• physical therapy techniques;
  • exercise;
  • accessory nerve;
  • neck dissection;
  • shoulder pain



Shoulder dysfunction remains a frequent complication after neck dissection procedures for head and neck cancer.


We conducted a pilot study to evaluate the effects of progressive resistance exercise training (PRET) on shoulder dysfunction caused by spinal accessory neurapraxia/neurectomy in patients with head and neck cancer. Twenty patients (mean age, 61 ± 7.7 years) were randomly assigned to PRET or standard care intervention. Subjects assigned to the PRET group exercised three times per week for 12 weeks. The goal of the exercise program was to enhance scapular stability and strength of the upper extremity. The resistance-training program was progressive in terms of number of sets and repetitions performed, as well as the amount of weight lifted, depending on performance status.


The completion rate for the trial was 85% (17 of 20). The exercise group completed 93% of scheduled exercise sessions. Significant improvements were found in favor of the PRET group in active shoulder external rotation (p = .001), shoulder pain (p = .038), and overall score for shoulder pain and disability (p = .045).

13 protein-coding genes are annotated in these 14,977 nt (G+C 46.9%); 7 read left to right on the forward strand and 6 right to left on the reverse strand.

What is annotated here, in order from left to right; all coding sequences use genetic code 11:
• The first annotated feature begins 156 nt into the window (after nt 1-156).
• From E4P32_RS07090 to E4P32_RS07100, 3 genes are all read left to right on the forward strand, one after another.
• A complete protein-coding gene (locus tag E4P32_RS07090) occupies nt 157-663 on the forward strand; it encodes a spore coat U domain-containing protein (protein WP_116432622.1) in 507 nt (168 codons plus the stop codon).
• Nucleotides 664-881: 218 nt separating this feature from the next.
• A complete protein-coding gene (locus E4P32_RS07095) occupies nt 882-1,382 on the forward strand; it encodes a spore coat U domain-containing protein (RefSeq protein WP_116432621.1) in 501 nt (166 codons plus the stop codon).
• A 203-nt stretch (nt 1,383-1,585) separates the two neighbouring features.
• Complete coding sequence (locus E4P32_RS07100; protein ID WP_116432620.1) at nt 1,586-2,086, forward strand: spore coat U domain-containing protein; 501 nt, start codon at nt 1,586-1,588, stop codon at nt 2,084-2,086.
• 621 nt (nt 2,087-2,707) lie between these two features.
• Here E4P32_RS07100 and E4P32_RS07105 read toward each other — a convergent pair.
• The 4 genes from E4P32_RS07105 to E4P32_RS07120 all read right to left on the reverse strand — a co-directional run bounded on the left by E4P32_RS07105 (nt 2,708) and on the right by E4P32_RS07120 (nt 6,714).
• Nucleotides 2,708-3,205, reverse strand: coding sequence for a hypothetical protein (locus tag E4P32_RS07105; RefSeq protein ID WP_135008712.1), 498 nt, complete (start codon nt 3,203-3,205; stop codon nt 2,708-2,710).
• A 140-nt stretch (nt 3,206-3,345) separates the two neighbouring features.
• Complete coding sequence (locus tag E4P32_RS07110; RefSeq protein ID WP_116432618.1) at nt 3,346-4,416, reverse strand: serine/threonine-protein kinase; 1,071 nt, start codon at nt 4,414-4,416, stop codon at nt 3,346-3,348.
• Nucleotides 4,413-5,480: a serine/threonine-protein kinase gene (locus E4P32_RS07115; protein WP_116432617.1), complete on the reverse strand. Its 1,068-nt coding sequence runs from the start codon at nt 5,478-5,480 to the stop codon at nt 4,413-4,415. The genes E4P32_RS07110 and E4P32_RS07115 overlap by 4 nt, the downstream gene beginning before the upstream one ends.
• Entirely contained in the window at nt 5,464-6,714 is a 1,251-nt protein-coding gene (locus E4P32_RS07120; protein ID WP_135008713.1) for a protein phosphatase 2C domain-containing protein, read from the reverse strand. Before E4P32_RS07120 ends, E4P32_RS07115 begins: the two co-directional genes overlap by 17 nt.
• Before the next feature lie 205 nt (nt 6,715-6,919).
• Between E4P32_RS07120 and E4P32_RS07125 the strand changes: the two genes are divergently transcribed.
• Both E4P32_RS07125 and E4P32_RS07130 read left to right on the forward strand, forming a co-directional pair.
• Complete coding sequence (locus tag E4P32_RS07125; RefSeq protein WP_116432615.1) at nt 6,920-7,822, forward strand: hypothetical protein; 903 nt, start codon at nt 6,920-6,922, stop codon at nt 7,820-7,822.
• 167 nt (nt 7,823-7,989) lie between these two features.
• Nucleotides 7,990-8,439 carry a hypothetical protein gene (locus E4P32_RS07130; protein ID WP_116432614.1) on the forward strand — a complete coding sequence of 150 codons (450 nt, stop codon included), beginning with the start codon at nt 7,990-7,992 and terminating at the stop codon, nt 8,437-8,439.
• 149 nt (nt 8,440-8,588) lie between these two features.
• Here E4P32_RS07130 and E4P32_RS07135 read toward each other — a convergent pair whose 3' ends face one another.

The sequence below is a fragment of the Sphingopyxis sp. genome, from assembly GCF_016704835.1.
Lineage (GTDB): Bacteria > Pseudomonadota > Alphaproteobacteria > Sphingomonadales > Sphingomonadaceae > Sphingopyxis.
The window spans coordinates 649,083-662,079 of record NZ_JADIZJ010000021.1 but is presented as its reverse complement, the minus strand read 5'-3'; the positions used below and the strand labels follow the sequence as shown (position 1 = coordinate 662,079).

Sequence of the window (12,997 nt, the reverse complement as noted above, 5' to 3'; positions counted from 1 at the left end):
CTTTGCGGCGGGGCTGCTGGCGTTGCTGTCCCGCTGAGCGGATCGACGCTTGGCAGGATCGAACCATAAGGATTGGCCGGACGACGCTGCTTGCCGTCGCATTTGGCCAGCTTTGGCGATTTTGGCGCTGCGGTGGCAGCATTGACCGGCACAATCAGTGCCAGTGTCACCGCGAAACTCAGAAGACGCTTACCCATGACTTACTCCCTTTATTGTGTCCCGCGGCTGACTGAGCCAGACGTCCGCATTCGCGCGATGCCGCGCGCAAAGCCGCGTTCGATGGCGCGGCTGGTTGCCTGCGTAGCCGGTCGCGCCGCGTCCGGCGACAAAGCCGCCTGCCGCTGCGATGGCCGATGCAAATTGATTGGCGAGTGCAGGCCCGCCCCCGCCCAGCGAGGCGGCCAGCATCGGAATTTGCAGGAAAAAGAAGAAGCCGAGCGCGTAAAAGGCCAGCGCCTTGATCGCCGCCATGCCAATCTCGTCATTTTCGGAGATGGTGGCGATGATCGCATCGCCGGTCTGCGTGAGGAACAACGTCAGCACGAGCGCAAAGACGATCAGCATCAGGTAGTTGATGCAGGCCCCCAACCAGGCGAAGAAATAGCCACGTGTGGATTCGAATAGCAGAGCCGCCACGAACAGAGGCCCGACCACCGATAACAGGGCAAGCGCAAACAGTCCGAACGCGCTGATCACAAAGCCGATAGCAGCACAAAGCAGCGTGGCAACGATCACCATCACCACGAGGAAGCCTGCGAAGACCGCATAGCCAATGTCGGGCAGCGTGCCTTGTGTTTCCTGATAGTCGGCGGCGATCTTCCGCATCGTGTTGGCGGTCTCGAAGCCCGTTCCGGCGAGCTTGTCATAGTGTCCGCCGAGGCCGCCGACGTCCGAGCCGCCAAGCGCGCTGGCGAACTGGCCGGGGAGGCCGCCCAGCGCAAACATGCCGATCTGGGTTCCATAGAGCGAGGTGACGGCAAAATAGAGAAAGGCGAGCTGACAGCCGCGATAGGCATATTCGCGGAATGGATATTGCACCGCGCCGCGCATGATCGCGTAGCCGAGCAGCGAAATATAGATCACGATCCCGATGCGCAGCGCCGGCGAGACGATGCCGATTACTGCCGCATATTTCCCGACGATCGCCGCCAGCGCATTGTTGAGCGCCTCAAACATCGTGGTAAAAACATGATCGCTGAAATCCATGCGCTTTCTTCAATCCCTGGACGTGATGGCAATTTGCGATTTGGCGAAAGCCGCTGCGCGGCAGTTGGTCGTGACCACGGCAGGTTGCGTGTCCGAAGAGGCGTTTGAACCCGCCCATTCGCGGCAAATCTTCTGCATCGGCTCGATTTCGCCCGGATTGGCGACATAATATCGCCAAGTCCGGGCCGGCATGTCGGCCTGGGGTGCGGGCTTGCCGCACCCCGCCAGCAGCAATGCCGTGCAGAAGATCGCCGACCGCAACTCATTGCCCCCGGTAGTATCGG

The study results demonstrate a high rate of completion and adherence with our PRET program among patients with head and neck cancer. The preliminary findings, although limited, also suggest a potential therapeutic role for resistance exercise as an adjunct to standard physical therapy treatment. © 2004 Wiley Periodicals, Inc. Head Neck26: 518–530, 2004